Today.Az » Politics » What is unique about Azerbaijan? Opinion by British expert - INTERVIEW
20 November 2013 [17:30] - Today.Az
Interview with Prof. Joseph Mifsud, Director, London Academy of Diplomacy
-What are your impressions of Azerbaijan which you recently visited regarding the International Humanitarian Forum?
My impressions of Azerbaijan, not just Baku, but also outside, as I visited Gabala were of the great changes that the President and the Government of Azerbaijan has made on behalf of the common people. The architecture, the social fabric and the atmosphere in this country are second to none. The energy that it has can definitely take it further. It also has a fantastic role as a bridge between the Caucasus and Europe, secondary to none.
-Do you think Azerbaijan was able to preserve its identity despite the influence of its big regional powers?
Absolutely yes. Azerbaijan is not Russia, it is Not Turkey and it is Not Iran, it is much more than that!
Azerbaijan has its own identity which does not rely on the three great nations mentioned. It neighbors their customs but differs in thinking and in national identity. I see Azerbaijan as bridge of peace and prosperity. I also see, as the Director of the London Academy of Diplomacy, the role that its diplomatic corps should hold in building their country as the bridge and pathway to prosperity of the region.
-How would you estimate Azerbaijan’s policy in the region?
The multi polar faces of Azerbaijan, make it a unique entity. It focuses on itself, not on being propped up by Mother Countries. It remains friendly with all, who wish to befriend it, without losing its character. Its Energy Diplomacy features help Azerbaijan reinvent a role for many small states. Putting more energy in Education and the environment (the agricultural products in Gabala are one example) will solidify such an approach.
-What do you think about future of relations between Baku and the EU?
In my opinion, the European Union should invest more heavily and more clearly in its relationship with Baku. I am very critical of the European External Action Service in terms of their engagement with Baku. In fact it does not make sense to ignore the country which is equidistant and close to all the other powers in the region. A country which is investing heavily
in its education and its infrastructure must be clearly supported by the EU.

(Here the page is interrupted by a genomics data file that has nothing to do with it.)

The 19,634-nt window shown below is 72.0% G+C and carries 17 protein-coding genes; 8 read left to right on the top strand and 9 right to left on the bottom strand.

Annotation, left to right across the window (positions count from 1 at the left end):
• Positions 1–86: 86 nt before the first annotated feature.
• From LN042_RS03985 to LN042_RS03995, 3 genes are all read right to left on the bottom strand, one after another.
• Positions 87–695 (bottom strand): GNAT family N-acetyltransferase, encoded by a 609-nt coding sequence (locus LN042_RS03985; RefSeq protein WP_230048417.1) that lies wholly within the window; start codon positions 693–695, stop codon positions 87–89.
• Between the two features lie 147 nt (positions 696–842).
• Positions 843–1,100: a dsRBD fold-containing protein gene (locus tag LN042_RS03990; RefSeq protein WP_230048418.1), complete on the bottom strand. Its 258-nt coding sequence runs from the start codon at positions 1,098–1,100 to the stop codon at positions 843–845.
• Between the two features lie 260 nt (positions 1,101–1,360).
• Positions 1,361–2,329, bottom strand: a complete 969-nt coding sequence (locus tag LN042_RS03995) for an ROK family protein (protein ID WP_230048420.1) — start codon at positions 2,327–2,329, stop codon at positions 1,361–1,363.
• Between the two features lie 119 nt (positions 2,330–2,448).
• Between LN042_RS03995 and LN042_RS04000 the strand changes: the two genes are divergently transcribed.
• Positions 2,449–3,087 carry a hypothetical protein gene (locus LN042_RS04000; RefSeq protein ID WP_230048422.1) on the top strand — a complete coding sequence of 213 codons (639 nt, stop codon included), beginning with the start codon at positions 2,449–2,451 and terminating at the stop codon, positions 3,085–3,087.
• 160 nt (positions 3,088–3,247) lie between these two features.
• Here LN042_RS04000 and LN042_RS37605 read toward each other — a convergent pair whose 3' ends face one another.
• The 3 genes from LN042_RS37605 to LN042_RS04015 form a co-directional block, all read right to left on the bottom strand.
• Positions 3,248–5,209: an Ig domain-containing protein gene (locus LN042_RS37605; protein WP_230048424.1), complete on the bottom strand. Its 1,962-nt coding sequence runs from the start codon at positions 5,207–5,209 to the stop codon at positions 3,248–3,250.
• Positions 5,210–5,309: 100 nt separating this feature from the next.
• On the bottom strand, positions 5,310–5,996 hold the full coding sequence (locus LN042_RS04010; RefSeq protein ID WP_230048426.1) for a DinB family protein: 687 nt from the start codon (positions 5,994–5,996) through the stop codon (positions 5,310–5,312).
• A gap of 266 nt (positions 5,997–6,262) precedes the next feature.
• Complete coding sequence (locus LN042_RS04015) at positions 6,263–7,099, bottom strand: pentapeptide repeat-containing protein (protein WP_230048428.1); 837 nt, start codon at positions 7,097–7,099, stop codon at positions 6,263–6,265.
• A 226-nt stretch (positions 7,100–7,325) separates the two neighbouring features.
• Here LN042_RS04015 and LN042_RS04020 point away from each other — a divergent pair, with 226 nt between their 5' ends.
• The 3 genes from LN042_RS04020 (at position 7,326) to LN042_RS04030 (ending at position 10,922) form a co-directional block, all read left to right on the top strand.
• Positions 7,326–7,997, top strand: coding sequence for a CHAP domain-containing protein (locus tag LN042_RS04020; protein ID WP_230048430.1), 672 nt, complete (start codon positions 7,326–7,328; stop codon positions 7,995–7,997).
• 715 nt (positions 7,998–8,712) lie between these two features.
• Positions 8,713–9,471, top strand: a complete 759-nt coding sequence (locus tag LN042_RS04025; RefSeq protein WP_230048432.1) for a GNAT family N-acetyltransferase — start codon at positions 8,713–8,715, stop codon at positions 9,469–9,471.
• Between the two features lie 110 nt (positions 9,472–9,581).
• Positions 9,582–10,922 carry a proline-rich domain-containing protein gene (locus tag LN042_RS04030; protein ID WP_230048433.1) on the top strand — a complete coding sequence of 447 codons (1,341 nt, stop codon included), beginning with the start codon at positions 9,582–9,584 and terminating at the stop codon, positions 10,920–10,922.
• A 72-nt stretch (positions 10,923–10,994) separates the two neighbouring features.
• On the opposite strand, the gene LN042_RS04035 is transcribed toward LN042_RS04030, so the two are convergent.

One suggestion that I might make, is why does Baku not host an EU-MEETS CAUCASUS meeting in the near future to discuss Academic Diplomacy, i.e. the role of education in national development. It would be extremely useful as would also be a visa waiver with Azerbaijan. Free movement of people would help the EU to define its principles of freedom and democracy.
-What do you think of the Karabakh problem which harms peace and development not only in Azerbaijan but in the whole South Caucasus and entire region?
I believe that the OSCE MINSK group must kick start diplomatically direct talks on this issues. There cannot be true peace and neighbourly harmony if these talks fail. I also believe that internal issues of countries involved in the ISSUE should be resolved outside the ISSUE. Azerbaijan had its elections and moved on, other countries must do exactly the same. The use of the ISSUE for internal political wrangling must stop immediately. That is not powerful diplomacy but hiding in the shadows to maintain the same status quo. I also believe that this is not a 100 meters sprint race but a marathon. The country which has most stamina (and right) will achieve its objectives. I also believe that academics must act as guardians and custodians of a possible peace. An event to bring academics and diplomats together to discuss this issue, for example in a neutral place, London, Brussels, Paris, Moscow or Rome would be extremely beneficial.
-The US is one of the OSCE Minsk group co-chairs dealing with the Karabakh settlement. The EU also has its own interests (economical, energy, political) in the South Caucasus and the Caspian region. How can you explain the fact that the West refrain from more active engagement in the regional security issues, first of all in the Karabakh conflict settlement process?
I agree with this statement. In the EU, there are a number of institutions. I believe in the role and in the status of the European Parliament (its members are elected) unlike the Commission whose members are political appointees of the Governments of the day. More must be done by the EU Parliament. Both in Brussels and of course in the region itself. There seems to be, in my opinion, a fear from Brussels to get entangled in the dispute. However courageous actions are required, and none better can come from people inside the Parliament. This would be one of the suggestions that I would put to the President Martin Schulz or to his very respectable hardworking First Vice President, Gianni Pittella. They would be excellent people to broker a long lasting peace for the region. I would not wait for the EU Commission to take initiatives which never take off.